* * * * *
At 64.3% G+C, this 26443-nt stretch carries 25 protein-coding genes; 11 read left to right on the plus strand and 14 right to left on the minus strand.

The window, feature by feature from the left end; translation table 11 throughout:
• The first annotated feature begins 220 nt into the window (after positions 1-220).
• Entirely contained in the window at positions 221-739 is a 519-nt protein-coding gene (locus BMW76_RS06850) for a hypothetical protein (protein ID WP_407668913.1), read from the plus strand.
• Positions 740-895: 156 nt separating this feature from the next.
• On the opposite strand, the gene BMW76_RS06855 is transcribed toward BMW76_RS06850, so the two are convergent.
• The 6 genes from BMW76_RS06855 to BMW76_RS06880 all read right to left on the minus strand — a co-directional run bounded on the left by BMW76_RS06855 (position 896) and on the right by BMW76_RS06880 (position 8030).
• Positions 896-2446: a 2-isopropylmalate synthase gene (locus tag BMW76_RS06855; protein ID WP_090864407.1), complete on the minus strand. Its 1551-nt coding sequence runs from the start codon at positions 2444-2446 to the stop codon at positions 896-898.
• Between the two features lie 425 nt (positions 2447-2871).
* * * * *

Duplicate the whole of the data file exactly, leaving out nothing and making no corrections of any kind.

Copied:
At 64.3% G+C, this 26443-nt stretch carries 25 protein-coding genes; 11 read left to right on the plus strand and 14 right to left on the minus strand.

The window, feature by feature from the left end; translation table 11 throughout:
• The first annotated feature begins 220 nt into the window (after positions 1-220).
• Entirely contained in the window at positions 221-739 is a 519-nt protein-coding gene (locus BMW76_RS06850) for a hypothetical protein (protein ID WP_407668913.1), read from the plus strand.
• Positions 740-895: 156 nt separating this feature from the next.
• On the opposite strand, the gene BMW76_RS06855 is transcribed toward BMW76_RS06850, so the two are convergent.
• The 6 genes from BMW76_RS06855 to BMW76_RS06880 all read right to left on the minus strand — a co-directional run bounded on the left by BMW76_RS06855 (position 896) and on the right by BMW76_RS06880 (position 8030).
• Positions 896-2446: a 2-isopropylmalate synthase gene (locus tag BMW76_RS06855; protein ID WP_090864407.1), complete on the minus strand. Its 1551-nt coding sequence runs from the start codon at positions 2444-2446 to the stop codon at positions 896-898.
• Between the two features lie 425 nt (positions 2447-2871).